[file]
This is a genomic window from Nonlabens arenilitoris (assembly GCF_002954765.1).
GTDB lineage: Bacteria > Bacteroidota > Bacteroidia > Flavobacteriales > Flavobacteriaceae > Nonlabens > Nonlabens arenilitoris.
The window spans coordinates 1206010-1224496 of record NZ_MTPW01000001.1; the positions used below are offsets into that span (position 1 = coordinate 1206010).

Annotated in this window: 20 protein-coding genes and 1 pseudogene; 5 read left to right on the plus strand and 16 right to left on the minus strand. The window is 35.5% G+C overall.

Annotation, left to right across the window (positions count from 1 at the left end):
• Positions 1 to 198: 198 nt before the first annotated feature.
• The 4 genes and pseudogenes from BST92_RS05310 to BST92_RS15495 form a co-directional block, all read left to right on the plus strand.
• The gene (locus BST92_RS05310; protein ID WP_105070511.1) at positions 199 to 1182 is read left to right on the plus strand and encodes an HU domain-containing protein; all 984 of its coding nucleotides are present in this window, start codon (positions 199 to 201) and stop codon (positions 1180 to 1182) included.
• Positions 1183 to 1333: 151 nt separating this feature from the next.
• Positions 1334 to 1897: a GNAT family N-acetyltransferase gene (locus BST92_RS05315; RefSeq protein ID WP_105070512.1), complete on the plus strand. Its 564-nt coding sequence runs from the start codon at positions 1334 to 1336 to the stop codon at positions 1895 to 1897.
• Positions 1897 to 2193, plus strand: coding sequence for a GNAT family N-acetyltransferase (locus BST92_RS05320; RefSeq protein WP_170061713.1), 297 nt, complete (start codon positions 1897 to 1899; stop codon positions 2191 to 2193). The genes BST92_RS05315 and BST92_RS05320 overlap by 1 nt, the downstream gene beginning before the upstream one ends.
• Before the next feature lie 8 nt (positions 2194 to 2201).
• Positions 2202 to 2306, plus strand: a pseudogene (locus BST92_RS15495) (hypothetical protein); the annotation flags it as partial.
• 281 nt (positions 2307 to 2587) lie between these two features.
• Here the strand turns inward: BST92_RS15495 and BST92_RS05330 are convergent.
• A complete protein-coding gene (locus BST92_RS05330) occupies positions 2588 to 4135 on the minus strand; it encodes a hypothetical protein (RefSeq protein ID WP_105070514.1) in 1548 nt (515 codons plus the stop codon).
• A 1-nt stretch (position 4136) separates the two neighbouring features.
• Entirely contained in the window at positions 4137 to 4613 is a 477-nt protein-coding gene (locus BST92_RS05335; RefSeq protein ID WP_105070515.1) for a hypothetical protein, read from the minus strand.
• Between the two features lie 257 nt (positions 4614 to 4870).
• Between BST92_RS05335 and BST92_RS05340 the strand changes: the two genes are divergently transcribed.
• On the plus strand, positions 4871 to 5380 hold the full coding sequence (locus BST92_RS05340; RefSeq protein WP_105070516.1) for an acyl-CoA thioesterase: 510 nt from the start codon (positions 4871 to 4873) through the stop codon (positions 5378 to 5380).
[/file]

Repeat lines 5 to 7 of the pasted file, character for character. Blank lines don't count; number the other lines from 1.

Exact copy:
Annotation, left to right across the window (positions count from 1 at the left end):
• Positions 1 to 198: 198 nt before the first annotated feature.
• The 4 genes and pseudogenes from BST92_RS05310 to BST92_RS15495 form a co-directional block, all read left to right on the plus strand.